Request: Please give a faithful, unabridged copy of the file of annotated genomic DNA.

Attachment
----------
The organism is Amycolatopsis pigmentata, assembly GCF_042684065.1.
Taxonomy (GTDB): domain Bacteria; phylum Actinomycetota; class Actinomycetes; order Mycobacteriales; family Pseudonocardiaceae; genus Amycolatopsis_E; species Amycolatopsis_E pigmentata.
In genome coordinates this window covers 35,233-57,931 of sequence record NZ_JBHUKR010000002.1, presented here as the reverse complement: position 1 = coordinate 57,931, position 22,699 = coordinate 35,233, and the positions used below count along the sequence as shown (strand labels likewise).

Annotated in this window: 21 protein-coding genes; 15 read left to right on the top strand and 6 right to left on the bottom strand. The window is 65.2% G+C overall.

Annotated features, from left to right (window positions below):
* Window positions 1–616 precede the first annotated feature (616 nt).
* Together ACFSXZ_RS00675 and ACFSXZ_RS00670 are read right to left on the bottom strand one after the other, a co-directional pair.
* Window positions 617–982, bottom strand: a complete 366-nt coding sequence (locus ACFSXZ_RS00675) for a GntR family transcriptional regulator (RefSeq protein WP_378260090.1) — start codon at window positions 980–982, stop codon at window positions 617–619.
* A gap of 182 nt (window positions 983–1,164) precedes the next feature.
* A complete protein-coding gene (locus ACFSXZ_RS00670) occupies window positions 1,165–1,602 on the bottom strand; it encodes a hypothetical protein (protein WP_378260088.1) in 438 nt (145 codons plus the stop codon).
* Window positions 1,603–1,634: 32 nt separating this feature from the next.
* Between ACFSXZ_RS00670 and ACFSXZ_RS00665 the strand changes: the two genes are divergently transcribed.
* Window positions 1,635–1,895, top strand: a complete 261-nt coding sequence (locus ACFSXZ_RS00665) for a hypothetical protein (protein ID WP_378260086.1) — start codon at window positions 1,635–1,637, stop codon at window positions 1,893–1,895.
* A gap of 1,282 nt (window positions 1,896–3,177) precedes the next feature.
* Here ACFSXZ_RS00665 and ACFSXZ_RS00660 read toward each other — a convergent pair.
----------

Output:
The organism is Amycolatopsis pigmentata, assembly GCF_042684065.1.
Taxonomy (GTDB): domain Bacteria; phylum Actinomycetota; class Actinomycetes; order Mycobacteriales; family Pseudonocardiaceae; genus Amycolatopsis_E; species Amycolatopsis_E pigmentata.
In genome coordinates this window covers 35,233-57,931 of sequence record NZ_JBHUKR010000002.1, presented here as the reverse complement: position 1 = coordinate 57,931, position 22,699 = coordinate 35,233, and the positions used below count along the sequence as shown (strand labels likewise).

Annotated in this window: 21 protein-coding genes; 15 read left to right on the top strand and 6 right to left on the bottom strand. The window is 65.2% G+C overall.

Annotated features, from left to right (window positions below):
* Window positions 1–616 precede the first annotated feature (616 nt).
* Together ACFSXZ_RS00675 and ACFSXZ_RS00670 are read right to left on the bottom strand one after the other, a co-directional pair.
* Window positions 617–982, bottom strand: a complete 366-nt coding sequence (locus ACFSXZ_RS00675) for a GntR family transcriptional regulator (RefSeq protein WP_378260090.1) — start codon at window positions 980–982, stop codon at window positions 617–619.
* A gap of 182 nt (window positions 983–1,164) precedes the next feature.
* A complete protein-coding gene (locus ACFSXZ_RS00670) occupies window positions 1,165–1,602 on the bottom strand; it encodes a hypothetical protein (protein WP_378260088.1) in 438 nt (145 codons plus the stop codon).
* Window positions 1,603–1,634: 32 nt separating this feature from the next.
* Between ACFSXZ_RS00670 and ACFSXZ_RS00665 the strand changes: the two genes are divergently transcribed.
* Window positions 1,635–1,895, top strand: a complete 261-nt coding sequence (locus ACFSXZ_RS00665) for a hypothetical protein (protein ID WP_378260086.1) — start codon at window positions 1,635–1,637, stop codon at window positions 1,893–1,895.
* A gap of 1,282 nt (window positions 1,896–3,177) precedes the next feature.
* Here ACFSXZ_RS00665 and ACFSXZ_RS00660 read toward each other — a convergent pair.